It wasn't clear to me how the persistence logic is implemented. The DAO pattern is mentioned but what is the underlying technology? JDBC? JDO?
Are you guys planning on making a demo website available?
This class won best training by readers of Java Developers Journal!
The price is $155 today! (it goes up every few days), which is covers the cost of 5 video sessions via WebEx and phone; for each of the students, so you can see 4 seperate published authors on Struts present, (see and hear).
A normal J2EE class is $2400, and almost never in the city you are, and you just learn hello world in 12 J2EE techonlogies, nothing practical.
You learn by labs multi row CRUD, master detail processing, validation, navigation, drop down list box, scalability, and applied best practices, etc.
I think you get best for less this way, but ... maybe you do not see the value.
I meant where's the basic Portal demo?
demo of basicPortal.com is runing at baseBeans.com
My opinion: this is a typical Open Source software development nowadays: "Re-inventing the wheel" ;-) Maybe there are a lot of jobless developers available? ;-)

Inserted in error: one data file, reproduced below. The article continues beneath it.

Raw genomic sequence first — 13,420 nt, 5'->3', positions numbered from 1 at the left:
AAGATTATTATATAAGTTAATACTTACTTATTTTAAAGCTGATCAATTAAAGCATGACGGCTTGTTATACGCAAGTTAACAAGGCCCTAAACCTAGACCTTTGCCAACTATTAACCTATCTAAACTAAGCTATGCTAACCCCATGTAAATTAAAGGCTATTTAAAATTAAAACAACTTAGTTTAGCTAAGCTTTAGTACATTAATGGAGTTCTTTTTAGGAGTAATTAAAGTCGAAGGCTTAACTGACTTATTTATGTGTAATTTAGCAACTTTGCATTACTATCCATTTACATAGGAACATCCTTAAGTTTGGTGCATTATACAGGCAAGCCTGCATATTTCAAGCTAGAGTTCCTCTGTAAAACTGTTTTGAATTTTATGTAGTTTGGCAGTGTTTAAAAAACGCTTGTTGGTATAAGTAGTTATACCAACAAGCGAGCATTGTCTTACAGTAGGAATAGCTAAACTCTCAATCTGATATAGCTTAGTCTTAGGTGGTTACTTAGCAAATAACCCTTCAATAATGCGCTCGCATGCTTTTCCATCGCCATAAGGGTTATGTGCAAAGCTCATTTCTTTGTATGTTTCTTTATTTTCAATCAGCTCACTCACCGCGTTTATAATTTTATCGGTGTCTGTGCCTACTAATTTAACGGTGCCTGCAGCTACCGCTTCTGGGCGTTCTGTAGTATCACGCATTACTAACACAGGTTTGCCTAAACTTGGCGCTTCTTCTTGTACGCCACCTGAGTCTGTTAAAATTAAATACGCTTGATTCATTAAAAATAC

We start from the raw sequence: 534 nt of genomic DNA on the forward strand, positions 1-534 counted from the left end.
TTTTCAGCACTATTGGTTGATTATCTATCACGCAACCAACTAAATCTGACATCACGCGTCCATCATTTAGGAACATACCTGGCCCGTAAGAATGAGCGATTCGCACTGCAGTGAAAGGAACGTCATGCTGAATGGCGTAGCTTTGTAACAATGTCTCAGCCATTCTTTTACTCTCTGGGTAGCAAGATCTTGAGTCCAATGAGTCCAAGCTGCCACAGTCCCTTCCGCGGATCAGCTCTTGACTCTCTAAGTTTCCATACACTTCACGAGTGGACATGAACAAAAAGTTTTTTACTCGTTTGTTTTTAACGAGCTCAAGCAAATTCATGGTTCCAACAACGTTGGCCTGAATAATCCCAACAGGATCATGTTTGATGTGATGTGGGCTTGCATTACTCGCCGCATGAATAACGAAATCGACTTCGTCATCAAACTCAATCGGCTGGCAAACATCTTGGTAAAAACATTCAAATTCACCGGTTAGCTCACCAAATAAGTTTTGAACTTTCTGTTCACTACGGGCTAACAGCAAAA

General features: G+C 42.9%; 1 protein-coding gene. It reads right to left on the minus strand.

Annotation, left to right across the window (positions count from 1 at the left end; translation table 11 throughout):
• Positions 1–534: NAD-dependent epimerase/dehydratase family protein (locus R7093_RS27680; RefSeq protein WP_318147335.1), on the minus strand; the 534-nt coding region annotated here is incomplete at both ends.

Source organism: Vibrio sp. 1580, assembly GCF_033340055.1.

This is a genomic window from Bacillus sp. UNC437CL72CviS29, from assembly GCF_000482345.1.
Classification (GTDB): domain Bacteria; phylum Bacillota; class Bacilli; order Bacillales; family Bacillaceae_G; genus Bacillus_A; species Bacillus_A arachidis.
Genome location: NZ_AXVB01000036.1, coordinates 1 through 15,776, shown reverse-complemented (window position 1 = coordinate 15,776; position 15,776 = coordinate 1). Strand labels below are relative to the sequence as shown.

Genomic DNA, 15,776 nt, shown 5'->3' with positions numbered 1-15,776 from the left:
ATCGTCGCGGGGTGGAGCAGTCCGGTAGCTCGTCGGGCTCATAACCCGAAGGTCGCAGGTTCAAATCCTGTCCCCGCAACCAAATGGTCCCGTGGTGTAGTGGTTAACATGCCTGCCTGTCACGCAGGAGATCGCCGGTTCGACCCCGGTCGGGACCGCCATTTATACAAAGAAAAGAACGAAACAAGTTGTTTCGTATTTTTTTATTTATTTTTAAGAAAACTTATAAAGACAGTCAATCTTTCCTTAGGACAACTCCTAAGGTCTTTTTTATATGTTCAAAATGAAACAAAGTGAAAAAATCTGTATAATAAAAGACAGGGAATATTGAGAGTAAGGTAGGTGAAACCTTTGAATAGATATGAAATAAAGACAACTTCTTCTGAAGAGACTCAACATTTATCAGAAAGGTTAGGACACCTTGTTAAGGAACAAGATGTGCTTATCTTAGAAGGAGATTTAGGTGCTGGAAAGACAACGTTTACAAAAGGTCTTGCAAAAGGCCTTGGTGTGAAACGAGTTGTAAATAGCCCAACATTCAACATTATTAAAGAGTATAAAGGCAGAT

I know that it is harder to continue or join a workgroup of other available Open Source projects but what about the buzz word: "integration"? If you want to become an "expert", you should also be capable to make some integrations and continue other development projects. IMHO, in the real world you often have to continue some software projects and not only building everything from scratch.
I hope at least, that BasicPortal already knows about the availability of LPortal... and also another Open Source Portal available from JavaLobby... (check it from google or JavaLobby).
A very good portal solution from Brian Liferay Portal: Open Source MIT License:
Use: Struts, JBoss, etc.... all Open Source!
(Also with demo ;-))
Open Source eLearning Platform based on EJOSA (Enterprise Java Open Source Architecture)
You mentioned life ray and other open source portal solutions, have you checked into Jahia?
> My opinion: this is a typical Open Source software development nowadays: "Re-inventing the wheel" ;-) Maybe there are a lot of jobless developers available? ;-)
This is often the case, but we also have a lot of people who are employed that find it enjoyable to work on a portal project like the JLCP :)